Ginny Moullet, ACNPC-AG, CCRN, CEN, an acute care nurse practitioner who earned her MSN online through the University of South Alabama, has this advice for prospective online nursing students: “Don’t listen to people who complain about online education. I discovered that many people complained about the lack of assistance and help, when I found that if you just ask professors, they do help you.” Ms. Moullet adds that many of the same qualities that helped her succeed in an online nursing program proved indispensable once she began practicing as an APRN. “Don’t expect answers and information to be handed to you, you will have to look up information for yourself. This is also true when you are out on your own,” she explains. “If I do not know the answer to a question, I am expected to look it up and then discuss it with my attending.”
Ultimately, Ms. Moullet says, “If you are a self-starter and independent student, you will do well in an online MSN program. Stay on top of assignments, get posts and papers done early, do not wait until the last minute.” For those considering an online nursing program, Ms. Moullet urges, “Education is what you make it. You have to study, participate, and dig in to your clinical environment to obtain the most from the program. You can pay upwards of $100,000 for your program, or you can pay $20,000 – the end result is that you have to put in the time and effort to obtain the most for yourself and your career.”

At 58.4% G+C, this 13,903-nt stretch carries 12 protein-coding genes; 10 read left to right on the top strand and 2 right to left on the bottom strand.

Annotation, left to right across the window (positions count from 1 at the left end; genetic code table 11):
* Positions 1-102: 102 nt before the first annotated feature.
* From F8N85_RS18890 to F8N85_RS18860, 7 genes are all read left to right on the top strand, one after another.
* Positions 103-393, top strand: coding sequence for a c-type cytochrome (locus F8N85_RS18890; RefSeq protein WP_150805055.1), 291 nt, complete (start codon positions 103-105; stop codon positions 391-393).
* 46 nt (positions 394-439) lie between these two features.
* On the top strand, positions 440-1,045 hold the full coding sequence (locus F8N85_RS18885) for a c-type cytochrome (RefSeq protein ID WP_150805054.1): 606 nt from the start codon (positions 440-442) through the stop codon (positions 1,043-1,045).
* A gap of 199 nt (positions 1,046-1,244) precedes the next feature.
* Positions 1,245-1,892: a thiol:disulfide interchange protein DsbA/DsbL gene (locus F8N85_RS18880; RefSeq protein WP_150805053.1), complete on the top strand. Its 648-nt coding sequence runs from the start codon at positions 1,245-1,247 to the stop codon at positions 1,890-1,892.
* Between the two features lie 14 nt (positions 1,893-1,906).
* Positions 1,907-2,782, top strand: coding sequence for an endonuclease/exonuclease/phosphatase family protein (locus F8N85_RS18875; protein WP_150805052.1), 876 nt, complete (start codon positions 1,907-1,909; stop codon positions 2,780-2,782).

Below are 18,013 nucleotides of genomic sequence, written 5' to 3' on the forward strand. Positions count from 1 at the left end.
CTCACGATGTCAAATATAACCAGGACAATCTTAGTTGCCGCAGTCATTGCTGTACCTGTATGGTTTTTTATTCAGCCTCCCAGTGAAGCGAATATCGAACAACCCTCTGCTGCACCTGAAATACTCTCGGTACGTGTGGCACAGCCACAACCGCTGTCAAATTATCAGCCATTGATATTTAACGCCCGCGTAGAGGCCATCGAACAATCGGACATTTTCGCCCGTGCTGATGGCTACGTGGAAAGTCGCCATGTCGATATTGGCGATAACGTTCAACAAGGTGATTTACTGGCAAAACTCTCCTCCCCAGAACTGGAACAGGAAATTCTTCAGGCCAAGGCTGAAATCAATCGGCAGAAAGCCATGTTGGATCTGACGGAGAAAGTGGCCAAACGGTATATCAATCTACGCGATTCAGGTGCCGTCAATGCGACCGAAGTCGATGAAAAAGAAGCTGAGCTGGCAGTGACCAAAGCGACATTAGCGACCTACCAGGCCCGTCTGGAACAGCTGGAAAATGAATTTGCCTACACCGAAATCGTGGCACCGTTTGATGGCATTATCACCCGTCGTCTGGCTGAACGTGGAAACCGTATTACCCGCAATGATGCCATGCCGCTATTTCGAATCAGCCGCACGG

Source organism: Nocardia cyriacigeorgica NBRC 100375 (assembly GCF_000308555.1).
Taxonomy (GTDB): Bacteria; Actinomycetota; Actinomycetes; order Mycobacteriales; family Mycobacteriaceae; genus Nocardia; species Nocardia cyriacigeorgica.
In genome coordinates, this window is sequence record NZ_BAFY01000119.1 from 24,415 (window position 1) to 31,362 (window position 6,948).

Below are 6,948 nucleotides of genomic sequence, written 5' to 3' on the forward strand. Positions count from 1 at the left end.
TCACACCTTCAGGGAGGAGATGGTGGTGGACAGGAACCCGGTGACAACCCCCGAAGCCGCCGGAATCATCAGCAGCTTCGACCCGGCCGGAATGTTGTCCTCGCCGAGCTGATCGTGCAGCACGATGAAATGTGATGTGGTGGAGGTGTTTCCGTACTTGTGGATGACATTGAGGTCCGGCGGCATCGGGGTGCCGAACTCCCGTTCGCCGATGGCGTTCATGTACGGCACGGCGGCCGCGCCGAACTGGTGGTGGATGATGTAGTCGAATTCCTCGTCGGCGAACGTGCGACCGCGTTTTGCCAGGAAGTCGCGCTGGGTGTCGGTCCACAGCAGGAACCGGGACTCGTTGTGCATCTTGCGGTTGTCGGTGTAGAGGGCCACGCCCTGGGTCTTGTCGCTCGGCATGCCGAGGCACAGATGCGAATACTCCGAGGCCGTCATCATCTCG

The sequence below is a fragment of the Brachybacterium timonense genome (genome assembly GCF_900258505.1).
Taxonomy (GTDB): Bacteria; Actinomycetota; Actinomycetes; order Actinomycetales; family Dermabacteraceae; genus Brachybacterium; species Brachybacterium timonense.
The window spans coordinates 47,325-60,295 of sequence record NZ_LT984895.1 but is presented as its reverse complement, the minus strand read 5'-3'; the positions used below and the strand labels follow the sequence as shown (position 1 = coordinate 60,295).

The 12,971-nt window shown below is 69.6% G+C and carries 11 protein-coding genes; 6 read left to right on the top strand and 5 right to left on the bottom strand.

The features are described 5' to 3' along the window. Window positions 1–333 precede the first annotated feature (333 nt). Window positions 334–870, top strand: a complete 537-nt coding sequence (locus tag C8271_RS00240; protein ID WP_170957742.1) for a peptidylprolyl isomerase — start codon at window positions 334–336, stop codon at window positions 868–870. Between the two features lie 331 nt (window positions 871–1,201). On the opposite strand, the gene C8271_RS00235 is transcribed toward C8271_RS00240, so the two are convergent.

#5: Clinical Placements
Clinical practicums are a major component and requirement of any advanced practice nursing degree program. This is when students augment their course studies by training in an actual clinical setting, under the guidance of a preceptor. APRN students must fulfill a set number of clinical practice hours in order to graduate and earn their degree, as well as qualify for the national certification exam in their specialty. The process by which students find and obtain their clinical placements varies by school. While some help match students with approved sites and preceptors, others leave it entirely up to students to find these on their own. This can be a difficult process for any nurse pursuing a clinical practice graduate degree, but especially so for online students, who typically complete clinical hours in or around their community. For students who live in remote locations, or densely populated areas where there may be competition for preceptors, securing clinical placement sites can prove particularly challenging.
“Before starting or considering an online MSN program, look for preceptors and obtain relationships with physicians and nurse practitioners in your area,” advises Alex Lawrence, MSN, FNP-C, who completed her graduate degree online through Texas Tech University Health Sciences Center (TTUHSC). “Without contracted preceptors, you will not be able to complete the courses and you will be wasting your time.” Ms. Lawrence recommends prospective online students begin mapping out placement sites as soon as possible, in order to avoid the pressure of doing so during their program. “It is less stressful to go ahead and work on obtaining these relationships prior to and early on in a variety of specialties,” she notes, “as procrastination is not in your favor with these online programs.”